Cedric Stephens | Pedestrian accountability for traffic accidents
There were four errors in last week’s article, “Holding distracted pedestrians accountable”.
One reader, firstname.lastname@example.org, wrote − in reference to my statement that jaywalking laws do not exist here – “the law is there but the fine, I believe, is $5”. My reaction to his comment was a question: Why hadn’t I checked the 2018 Road Traffic Act (RTA) that will come into operation later this year before writing the piece? After I read sections 83-84 of the law, I spotted mistake number one.
The second mistake was when I quoted – and accepted as gospel -– the United Kingdom solicitor’s argument that “cars have insurance, pedestrians do not”. That statement was incorrect, as I will show later.
Can risk-averse pedestrians protect themselves against lawsuits from motorists if it was alleged that they failed to exercise care when using public roadways and their negligence caused motor vehicle accidents? Does the insurance market offer any protection against this kind of risk? I failed to answer these questions in last week’s article.
The fourth error was, to be very, very picky, the headline. It was misleading. It should have read: Can pedestrians be held accountable for traffic accidents? The article’s aim was to show the difficulties involved in assigning blame to all classes of pedestrians for causing motor vehicle accidents – not just the distracted ones.
The Duties of Pedestrians
Many pedestrians behave as though they own the roads. The way they act is sometimes not dissimilar to some motorists, especially those who drive public passenger vehicles or ride motorcycles.
Sections 83-84 of the RTA highlight the pedestrian’s right of way in pedestrian crossings and describe how they should behave. When motorists do not yield to pedestrians at crossings, the law says, “the driver commits an offence”.
New rules state how pedestrians should and should not use the roads. They are as follows:
“(1) Where a pedestrian crossing is situated in conjunction with a pedestrian signal, a pedestrian shall not enter the crossing, except in accordance with the indications of the pedestrian signal.
“(2) A pedestrian shall not suddenly enter a pedestrian crossing and walk or run into the path of a vehicle which is so close that it is not possible for the driver or operator to yield.
“(3) Where a sidewalk or footpath abuts the road, a pedestrian shall not walk onto the road, except for the purpose of crossing from one side of the road to the other side of the road or for some reasonable cause.
“(4) A pedestrian, on a road which has no sidewalk or footpath abutting the road shall walk as near as is practicable to the edge of the road, except where the presence of pedestrians on the road is prohibited by a prescribed road sign.
“(5) A pedestrian shall not cross a road without satisfying himself that the road is sufficiently free of oncoming traffic so as to permit him to cross the road safely.
“(6) A pedestrian, when crossing a road by means of a pedestrian crossing or in any other manner, shall not linger on the road unnecessarily.
“(7) A pedestrian on a road shall not act in a manner that constitutes, or is likely to constitute, a source of danger to himself or to other traffic which is or may be on the road.”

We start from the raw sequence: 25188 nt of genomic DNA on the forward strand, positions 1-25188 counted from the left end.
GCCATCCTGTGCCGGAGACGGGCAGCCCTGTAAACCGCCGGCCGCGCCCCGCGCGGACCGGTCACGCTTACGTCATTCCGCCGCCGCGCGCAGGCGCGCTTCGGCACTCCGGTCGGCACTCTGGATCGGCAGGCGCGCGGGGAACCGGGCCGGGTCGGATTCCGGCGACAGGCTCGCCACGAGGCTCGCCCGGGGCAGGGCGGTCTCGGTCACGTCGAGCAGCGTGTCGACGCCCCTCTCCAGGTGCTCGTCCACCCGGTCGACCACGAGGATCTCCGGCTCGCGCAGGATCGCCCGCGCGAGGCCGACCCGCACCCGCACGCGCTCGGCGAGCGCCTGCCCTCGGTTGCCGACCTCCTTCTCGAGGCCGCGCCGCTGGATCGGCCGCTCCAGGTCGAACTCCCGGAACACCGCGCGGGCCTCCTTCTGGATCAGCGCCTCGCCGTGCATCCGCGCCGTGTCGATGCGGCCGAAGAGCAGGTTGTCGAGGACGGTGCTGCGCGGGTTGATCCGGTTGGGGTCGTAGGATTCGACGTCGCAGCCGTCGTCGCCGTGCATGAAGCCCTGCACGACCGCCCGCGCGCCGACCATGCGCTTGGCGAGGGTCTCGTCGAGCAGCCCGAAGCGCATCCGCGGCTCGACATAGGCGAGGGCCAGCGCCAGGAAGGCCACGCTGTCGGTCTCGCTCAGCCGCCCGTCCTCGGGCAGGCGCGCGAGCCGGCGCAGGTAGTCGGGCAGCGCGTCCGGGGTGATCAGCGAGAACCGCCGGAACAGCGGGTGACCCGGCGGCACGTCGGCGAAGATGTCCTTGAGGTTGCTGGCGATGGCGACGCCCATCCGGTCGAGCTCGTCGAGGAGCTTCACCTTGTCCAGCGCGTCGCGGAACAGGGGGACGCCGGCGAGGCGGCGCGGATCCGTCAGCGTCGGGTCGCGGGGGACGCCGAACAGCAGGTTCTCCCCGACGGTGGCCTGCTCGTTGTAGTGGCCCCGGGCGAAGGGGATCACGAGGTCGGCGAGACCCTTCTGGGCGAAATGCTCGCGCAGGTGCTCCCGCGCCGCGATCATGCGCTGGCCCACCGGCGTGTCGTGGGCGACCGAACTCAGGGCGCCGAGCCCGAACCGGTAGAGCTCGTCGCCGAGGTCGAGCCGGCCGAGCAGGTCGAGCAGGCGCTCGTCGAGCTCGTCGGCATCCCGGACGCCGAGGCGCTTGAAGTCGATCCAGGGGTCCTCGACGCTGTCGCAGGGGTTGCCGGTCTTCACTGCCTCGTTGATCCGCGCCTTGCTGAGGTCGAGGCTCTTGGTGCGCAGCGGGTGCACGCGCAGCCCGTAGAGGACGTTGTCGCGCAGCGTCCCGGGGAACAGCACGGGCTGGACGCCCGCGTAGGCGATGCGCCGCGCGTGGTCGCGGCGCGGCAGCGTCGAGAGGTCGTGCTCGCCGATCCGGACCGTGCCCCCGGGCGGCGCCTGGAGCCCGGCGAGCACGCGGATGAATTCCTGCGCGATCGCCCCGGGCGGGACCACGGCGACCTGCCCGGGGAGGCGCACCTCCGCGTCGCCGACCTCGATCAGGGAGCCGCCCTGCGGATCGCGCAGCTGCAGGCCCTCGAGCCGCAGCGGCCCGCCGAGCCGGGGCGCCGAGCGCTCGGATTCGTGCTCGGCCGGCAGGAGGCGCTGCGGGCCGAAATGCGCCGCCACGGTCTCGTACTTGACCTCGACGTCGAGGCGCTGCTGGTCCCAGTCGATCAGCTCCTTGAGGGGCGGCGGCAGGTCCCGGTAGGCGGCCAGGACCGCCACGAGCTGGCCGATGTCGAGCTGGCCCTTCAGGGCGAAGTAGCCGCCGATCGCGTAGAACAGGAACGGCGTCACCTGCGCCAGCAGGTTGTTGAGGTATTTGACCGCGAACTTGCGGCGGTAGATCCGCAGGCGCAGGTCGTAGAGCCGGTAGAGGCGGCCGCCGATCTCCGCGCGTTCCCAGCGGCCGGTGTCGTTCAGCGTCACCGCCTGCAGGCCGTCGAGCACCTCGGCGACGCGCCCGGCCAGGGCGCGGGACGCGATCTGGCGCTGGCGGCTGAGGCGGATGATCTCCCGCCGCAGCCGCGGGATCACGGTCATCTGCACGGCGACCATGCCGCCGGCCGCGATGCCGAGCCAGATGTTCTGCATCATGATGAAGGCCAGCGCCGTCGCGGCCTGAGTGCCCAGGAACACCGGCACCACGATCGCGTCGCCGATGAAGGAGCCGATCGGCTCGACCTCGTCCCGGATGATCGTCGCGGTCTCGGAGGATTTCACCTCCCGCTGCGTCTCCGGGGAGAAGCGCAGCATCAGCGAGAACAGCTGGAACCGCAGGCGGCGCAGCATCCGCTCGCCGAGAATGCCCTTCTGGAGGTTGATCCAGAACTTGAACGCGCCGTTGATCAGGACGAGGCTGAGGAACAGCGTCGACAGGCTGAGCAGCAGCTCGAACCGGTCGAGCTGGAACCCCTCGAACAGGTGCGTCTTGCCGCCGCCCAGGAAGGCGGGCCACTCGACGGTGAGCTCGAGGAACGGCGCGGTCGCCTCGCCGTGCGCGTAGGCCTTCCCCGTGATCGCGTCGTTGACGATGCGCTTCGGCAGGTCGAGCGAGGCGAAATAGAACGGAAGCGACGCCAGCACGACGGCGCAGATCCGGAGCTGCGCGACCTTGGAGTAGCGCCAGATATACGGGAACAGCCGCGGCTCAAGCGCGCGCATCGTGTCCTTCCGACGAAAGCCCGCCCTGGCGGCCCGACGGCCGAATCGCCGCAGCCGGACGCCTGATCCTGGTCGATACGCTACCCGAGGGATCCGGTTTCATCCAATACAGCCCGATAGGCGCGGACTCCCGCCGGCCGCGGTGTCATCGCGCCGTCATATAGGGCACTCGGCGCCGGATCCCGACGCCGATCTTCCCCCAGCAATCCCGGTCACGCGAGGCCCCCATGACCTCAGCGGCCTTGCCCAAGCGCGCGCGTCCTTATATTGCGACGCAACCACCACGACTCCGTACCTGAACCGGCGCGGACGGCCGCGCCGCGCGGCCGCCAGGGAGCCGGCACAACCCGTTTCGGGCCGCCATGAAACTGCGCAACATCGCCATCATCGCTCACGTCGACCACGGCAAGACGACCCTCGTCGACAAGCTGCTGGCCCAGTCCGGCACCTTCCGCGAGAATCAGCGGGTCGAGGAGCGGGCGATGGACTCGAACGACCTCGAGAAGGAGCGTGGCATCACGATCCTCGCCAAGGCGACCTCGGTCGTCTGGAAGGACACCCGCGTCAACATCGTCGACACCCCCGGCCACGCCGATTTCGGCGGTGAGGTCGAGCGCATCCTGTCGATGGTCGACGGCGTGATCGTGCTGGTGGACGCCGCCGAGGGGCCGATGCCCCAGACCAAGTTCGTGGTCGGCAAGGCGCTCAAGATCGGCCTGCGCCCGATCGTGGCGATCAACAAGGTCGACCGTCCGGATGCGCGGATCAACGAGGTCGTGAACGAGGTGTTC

When pedestrians violate these rules, the law does not say that they have committed an offence. In the case that was the subject of last week’s article, the three pedestrians who were walking in the middle of the road in Havendale, when grass-covered sidewalks were present, assuming the new RTA was in force, were violating the rules.
In order to successfully make a claim against them, the motorist who wrote me would have to prove that an accident was, on the balance of probability, greater than 50 per cent, their fault and obtain compensation from them.
The RTA insulates pedestrians from monetary and other penalties when they disobey it. Despite this, they can be sued under civil law when they cause accidents. Additionally, some pedestrians may have insurance protection against these kinds of events even though they don’t know about it.
Personal Liability Insurance
Many consumers, including persons who work in insurance companies, know nothing about personal liability insurance. One reason: policyholders – like insurance company employees – do not read insurance contracts. Another is that personal liability insurance is not sold by itself. It is bundled (or married) with policies that provide protection to houses and contents.
The coverage typically would be described this way: ‘We will indemnify you in respect of legal liability … in a personal capacity for accidents occurring within Jamaica …. up to a sum of $5 million any one accident or (during) the period of cover.’ I saw nothing in the contract that I examined that leads me to conclude that the insurance protection would not operate in a situation where a pedestrian caused a motor vehicle accident for which they were legally at fault.
The RTA – item 7 of Section 84 – recognises that pedestrians can act in a manner that constitutes a source of danger to themselves or to other traffic.
As indicated in last week’s article, the chances of obtaining compensation for a motor vehicle accident that was caused by the negligence of a pedestrian is likely to be very difficult.
- Cedric E. Stephens provides independent information and advice about the management of risks and insurance. For free information or counsel, write to: email@example.com